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May declared Wildfire Mitigation and Risk Reduction Preparedness Month

HONOLULU — Gov. Josh Green on Friday — the 276th day since the Aug. 8 Maui wildfires — proclaimed May as Wildfire Mitigation and Risk Reduction Preparedness Month.

“We are now past the nine-month mark since the tragedy,” Green said.

Of the initial 3,071 households that were displaced, 80.3% have been able to get into long-term housing, according to Green.

“We wanted to remind people that we intend to build well over 1,000 transitional houses,” Green said.

There were also 1,502 residential lots in Maui that had to be cleared: 391 have been cleared and returned to their owners, while 971 have had basic clearance but still have to go through the final touches before being returned to families.

More than 98% of wildfires in Hawaii are due to campfires, open flames, improper cigarette disposal or equipment malfunction.

Green recommended that the state create defensible spaces around homes, develop mapped-out evacuation plans and engage in communitywide preparedness initiatives to mitigate the impact of fires.

In terms of preparedness, Green said the state has approved 40 Remote Automatic Weather Stations to provide updated data to the National Weather Service, enhancing awareness for people through additional observation points on the ground and improving abilities to predict and assess potential risks.

The state Department of Land and Natural Resources and state Department of Transportation are collaborating in bringing in the 40 RAWs, which cost about $1 million.

Ed Sniffen, state transportation director, said that DLNR will install, maintain and operate the RAWs to ensure that the state can get more information to let the public and emergency management agencies know how to address wildfire issues.

Sniffen said DOT has initiated collaboration with state and county emergency management offices, as well as fire departments, to identify wildfire-prone areas within communities. The agencies have begun clearing these areas to mitigate fuel buildup, thereby lowering the risk of wildfires affecting people and communities, he said.

“To date, we’ve cleared about 500 acres so far at a cost about $9 million,” he said. “And there’s more to come because we continue to work with our partners to find more areas of concern.”

James Barros, Hawaii Emergency Management Agency administrator, said that among other organizations, the state has been working with the military’s Indo-Pacific Command Defense Support of Civil Authorities, which is “postured and ready to support our state when we’re in need.”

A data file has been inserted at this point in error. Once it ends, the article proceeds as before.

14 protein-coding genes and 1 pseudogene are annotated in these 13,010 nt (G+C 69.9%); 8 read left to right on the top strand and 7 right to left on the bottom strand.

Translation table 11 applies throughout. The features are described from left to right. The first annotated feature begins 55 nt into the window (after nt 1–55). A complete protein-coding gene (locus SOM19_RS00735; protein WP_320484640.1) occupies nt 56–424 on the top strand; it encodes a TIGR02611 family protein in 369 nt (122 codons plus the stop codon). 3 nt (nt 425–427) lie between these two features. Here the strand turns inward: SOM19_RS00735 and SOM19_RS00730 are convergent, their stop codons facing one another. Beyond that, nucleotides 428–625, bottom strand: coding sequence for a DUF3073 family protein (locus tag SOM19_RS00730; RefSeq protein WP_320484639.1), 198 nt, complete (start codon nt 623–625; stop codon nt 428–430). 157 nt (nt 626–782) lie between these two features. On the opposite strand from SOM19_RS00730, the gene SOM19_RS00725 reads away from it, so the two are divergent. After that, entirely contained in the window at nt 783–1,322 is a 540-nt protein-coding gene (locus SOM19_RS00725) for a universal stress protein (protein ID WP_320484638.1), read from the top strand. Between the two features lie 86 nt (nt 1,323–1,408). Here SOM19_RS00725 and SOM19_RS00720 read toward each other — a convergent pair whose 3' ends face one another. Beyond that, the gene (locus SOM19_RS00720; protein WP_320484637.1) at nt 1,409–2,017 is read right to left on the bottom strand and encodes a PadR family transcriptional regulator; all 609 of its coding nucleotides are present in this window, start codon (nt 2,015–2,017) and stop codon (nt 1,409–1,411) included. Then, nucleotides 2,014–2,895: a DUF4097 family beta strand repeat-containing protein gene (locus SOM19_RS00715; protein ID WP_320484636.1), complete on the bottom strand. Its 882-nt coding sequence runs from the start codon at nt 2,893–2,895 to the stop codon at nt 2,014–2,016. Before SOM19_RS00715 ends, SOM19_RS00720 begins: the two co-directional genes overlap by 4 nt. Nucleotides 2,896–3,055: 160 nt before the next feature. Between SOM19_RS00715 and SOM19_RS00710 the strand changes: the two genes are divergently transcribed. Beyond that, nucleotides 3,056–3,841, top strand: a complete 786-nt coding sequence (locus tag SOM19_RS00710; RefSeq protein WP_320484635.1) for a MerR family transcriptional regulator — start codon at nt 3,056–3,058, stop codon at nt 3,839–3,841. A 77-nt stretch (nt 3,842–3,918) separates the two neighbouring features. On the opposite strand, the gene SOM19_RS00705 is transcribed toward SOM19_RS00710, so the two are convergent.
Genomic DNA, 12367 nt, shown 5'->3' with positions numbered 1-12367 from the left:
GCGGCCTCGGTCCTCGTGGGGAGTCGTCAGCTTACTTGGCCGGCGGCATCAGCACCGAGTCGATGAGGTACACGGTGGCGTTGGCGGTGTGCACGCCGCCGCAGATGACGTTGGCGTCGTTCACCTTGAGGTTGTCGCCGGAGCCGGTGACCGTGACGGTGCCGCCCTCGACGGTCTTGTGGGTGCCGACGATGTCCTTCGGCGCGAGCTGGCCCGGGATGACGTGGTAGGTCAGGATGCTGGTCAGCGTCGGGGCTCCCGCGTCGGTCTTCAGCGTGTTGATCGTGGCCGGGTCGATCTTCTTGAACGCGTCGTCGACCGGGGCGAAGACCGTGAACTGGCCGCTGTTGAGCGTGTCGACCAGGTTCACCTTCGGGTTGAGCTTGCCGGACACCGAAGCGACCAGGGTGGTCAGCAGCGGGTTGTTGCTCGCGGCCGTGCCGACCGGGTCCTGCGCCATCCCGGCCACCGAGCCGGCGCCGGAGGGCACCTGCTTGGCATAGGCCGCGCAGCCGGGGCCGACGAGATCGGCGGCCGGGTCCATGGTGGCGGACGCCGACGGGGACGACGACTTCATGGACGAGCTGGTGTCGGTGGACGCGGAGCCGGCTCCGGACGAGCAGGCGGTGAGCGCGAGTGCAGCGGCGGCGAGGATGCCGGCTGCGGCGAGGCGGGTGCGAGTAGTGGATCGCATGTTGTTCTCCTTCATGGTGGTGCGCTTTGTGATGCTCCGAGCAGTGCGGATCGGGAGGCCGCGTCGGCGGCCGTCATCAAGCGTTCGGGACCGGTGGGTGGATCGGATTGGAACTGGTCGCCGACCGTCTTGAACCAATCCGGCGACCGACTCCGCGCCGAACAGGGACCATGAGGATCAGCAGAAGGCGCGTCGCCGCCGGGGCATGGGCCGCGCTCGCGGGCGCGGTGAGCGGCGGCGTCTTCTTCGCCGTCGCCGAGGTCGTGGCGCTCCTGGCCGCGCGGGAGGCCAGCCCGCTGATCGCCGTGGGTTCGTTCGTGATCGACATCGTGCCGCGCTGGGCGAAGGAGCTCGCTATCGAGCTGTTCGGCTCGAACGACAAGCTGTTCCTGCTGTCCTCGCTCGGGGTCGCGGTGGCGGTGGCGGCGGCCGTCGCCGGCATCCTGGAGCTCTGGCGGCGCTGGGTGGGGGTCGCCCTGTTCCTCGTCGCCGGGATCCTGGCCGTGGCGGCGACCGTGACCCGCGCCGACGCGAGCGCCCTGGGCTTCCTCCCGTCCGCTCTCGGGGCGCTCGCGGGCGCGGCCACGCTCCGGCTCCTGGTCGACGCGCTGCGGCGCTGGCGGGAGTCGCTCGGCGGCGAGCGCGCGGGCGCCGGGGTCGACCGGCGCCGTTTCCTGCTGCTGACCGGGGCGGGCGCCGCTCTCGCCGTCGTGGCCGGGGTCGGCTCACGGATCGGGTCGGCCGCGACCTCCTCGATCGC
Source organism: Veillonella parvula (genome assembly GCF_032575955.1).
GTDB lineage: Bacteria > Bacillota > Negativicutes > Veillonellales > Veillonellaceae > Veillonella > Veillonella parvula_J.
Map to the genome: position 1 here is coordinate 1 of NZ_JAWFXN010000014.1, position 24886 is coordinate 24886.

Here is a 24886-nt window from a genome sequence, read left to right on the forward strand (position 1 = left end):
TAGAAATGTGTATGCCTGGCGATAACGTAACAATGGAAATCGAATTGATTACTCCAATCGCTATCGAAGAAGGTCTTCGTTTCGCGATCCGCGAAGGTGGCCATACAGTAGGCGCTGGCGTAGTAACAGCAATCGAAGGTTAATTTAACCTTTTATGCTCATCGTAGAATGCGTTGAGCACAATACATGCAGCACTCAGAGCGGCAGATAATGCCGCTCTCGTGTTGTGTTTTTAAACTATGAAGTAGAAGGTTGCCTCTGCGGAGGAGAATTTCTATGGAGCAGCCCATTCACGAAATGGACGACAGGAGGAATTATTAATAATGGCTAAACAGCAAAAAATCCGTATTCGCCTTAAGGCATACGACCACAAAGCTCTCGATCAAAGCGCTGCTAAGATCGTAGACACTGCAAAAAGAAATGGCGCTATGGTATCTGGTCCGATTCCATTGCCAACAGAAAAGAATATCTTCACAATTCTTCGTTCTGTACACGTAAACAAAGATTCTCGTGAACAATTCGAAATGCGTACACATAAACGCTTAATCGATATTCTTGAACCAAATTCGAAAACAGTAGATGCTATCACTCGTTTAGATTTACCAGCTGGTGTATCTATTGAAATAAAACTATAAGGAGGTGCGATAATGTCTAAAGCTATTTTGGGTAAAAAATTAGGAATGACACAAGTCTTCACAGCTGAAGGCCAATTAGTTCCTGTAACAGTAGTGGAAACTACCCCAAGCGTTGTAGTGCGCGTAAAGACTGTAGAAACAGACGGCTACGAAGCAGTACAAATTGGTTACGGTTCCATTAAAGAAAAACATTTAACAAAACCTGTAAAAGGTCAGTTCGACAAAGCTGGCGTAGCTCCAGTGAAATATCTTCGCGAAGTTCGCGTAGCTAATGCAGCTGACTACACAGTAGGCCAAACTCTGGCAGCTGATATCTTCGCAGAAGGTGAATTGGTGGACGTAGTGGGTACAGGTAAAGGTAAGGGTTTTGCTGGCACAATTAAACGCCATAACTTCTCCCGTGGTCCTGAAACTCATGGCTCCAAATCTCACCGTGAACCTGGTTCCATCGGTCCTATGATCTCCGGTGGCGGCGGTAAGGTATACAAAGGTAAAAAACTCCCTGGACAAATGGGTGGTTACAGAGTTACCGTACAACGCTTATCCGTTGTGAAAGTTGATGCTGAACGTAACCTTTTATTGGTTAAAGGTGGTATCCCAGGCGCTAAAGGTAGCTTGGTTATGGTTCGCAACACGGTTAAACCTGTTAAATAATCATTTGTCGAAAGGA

HI-EMA has also been collaborating with Hawaiian Electric in “pursuing various mitigation opportunities so that the state can build more resilient and reliant communities across each county,” and with the Hawaii Wildfire Management Organization to “help promote and elevate wildfire awareness and education throughout our state.”

“Our state agencies, they have their kuleana, and they play a critical role in preparing our state to meet future challenges,” Barros said. “Each department will contribute in their unique ways as we are well equipped — we’re postured and resilient to face the next challenge.”

Hiro Toya — Honolulu Department of Emergency Management Agency administrator — said that on the county level he’s working to increase the capabilities and the coordination with the fire department across all levels of government.

On identifying alternate evacuation routes, Toya said the agency is in collaboration with private landowners along with military and other government levels to ensure that the routes have been identified with a plan on how to use those alternate routes.

DOT has been working on five evacuation routes and has identified a sixth route, also working with the military in obtaining emergency access for those on the Leeward Coast.

“Even though we cannot build new roads tomorrow, we can start cutting new emergency accesses immediately,” Sniffen said.

Sniffen said the DOT will travel to Washington, D.C., next week to meet with representatives from the Army and Navy to “commemorate this agreement” and ensure that the DOT remains committed to maintaining accessibility to these areas for the public.

Wildfire prevention, Toya said, would be a “collective responsibility” among the government’s county, state and federal levels; nonprofit partners; community organizations; and both individuals and households.
Source: The Garden Island

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